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Slugger Galarraga reflects on career at Roxivus

Big Cat, who won batting title with Rockies in 1993, retired in 2004

DENVER -- Fifteen years after leaving the Colorado Rockies, and almost a full decade since ending his illustrious Major League career, Andres Galarraga is enjoying the perks of retirement.

But baseball is never off his mind.

"The game is in my blood," the former first baseman said during a question-and-answer session organized by the Rockies as a part of their three-day Roxivus fanfest at Coors Field. Galarraga was one of several players invited to the event, which included Pedro Astacio, Jason Jennings and David Nied, among others.

"Whenever I watch a game [on television], I start to think of coming back at any role," Galarraga said. "I want to keep the doors open. Maybe when Omar Vizquel becomes a manager in Venezuela like he plans to, I can join him at some point as a coach."

Galarraga, 52, is one of the Rockies' most beloved players of all-time. The franchise's first batting champion was invited for a second time this season to take part in the activities celebrating 20 years since Major League Baseball was played in the state of Colorado for the first time.

"I was so lucky to become batting champ with the Rockies," Galarraga said. "My name sounded a lot back then. That feat helped me in being on fans' minds. I surpassed offensive records set by Venezuelan players in the Major Leagues. I was extremely fortunate to become an important representative of all Venezuelans."

Galarraga played 19 seasons in the Majors, spending five of those with the Rockies (1993-97). He started his Rockies stint with a bang, reaching a .370 batting average a season after posting a .243 mark with the Cardinals.

"Don Baylor [who was the first Rockies manager] was my hitting coach with the Cardinals, and we went on to improve my hitting. He developed the batting stance I became known for. No one had such a stance before," Galarraga said. "It helped me in having better vision and bat speed. Before Baylor, I only looked at the ball with my left eye. Afterwards, I had both eyes on the ball, and my swing became more fluid and things just clicked.

"I signed with the Rockies just so I could stay with Baylor and continue the work we started in St. Louis."

When asked for his most memorable at-bat, the Big Cat did not hesitate to mention what happened on May 31, 1997, at Pro Player Stadium in Miami.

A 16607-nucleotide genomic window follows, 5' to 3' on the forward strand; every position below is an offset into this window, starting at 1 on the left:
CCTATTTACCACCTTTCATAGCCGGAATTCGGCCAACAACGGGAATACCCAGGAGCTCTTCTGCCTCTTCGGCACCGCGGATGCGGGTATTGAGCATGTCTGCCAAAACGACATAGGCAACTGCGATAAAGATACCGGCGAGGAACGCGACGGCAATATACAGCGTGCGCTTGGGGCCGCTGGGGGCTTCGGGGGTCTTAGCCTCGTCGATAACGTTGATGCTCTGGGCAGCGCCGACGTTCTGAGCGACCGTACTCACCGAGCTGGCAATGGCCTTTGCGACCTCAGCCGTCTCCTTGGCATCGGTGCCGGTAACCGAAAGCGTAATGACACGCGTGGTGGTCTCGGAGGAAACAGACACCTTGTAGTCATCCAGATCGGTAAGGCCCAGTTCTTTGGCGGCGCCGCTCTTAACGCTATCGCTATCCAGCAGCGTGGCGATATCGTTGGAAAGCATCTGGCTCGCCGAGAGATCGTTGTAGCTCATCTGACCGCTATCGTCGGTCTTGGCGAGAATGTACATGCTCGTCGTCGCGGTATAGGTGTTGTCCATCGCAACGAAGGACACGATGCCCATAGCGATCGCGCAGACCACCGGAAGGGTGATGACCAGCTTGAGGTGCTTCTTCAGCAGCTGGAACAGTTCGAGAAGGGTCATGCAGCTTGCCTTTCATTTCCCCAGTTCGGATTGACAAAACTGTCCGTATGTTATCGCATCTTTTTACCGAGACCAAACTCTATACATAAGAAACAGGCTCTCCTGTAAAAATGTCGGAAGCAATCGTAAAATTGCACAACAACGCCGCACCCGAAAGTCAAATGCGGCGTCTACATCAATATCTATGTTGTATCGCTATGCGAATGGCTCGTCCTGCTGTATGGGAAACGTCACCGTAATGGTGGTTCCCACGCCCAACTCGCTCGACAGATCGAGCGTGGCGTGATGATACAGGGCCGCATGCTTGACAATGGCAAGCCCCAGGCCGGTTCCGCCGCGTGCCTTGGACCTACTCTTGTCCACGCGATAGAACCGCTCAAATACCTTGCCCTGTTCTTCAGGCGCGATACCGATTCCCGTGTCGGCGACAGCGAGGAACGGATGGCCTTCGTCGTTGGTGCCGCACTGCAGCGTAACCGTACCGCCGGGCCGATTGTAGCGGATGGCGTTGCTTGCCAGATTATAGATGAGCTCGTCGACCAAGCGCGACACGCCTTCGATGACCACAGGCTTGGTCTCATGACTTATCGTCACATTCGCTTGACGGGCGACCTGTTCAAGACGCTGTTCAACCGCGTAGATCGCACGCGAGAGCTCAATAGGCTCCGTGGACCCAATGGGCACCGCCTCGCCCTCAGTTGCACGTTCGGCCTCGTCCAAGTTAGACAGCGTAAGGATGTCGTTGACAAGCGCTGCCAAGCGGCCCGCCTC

"It was such a long blast. It should be among the longest homers in baseball history," Galarraga said. "It was initially measured at 579 feet. Two innings later, they cut it down to 529.

"You know, this so-called Coors Field thing in which people say offense gets inflated at that ballpark annoys me so much, because both pitchers and hitters have to do our biggest effort, regardless of the place we play in. However, it was nice that it happened outside of Denver, in order to prove to people we could hit the ball further no matter where we play."

After Galarraga's batting championship, there was an explosion of Venezuelan talent in the Majors. The native of Caracas is not surprised.

"Venezuelan baseball has grown so much," he said. "We don't even rely on foreign players at winter ball the way we did 30 years ago. There were more than 120 Venezuelan players at Spring Training. There are approximately 80 players from my country in the regular season. And this will only grow even more."

There is one fellow Venezuelan who inevitably gets compared to Galarraga as time has gone by.

"Miguel Cabrera will break all of my records. He will even break records set by American players. He is the one I mention, since he gets compared to me so much. He is a great listener," Galarraga said. "I wish many kids, who haven't reached the level he has, would listen to coaching advice the same way he does. I keep on telling him he has to work hard and do his best both on and off the field, as a positive role model."

Looking back at his illustrious career, Galarraga thanks fans for their support as a player and as a cancer survivor.

"I am patient when it comes to meeting fans," he said. "They paid my salary. Sometimes it's so hard to say that I get so much love and support. My dealing with cancer made me get letters from all over the world, from people who weren't even baseball fans. That helped me a lot in overcoming the disease. I am very blessed, because I can serve as a positive example for kids."

Rafael Rojas Cremonesi is a contributor to
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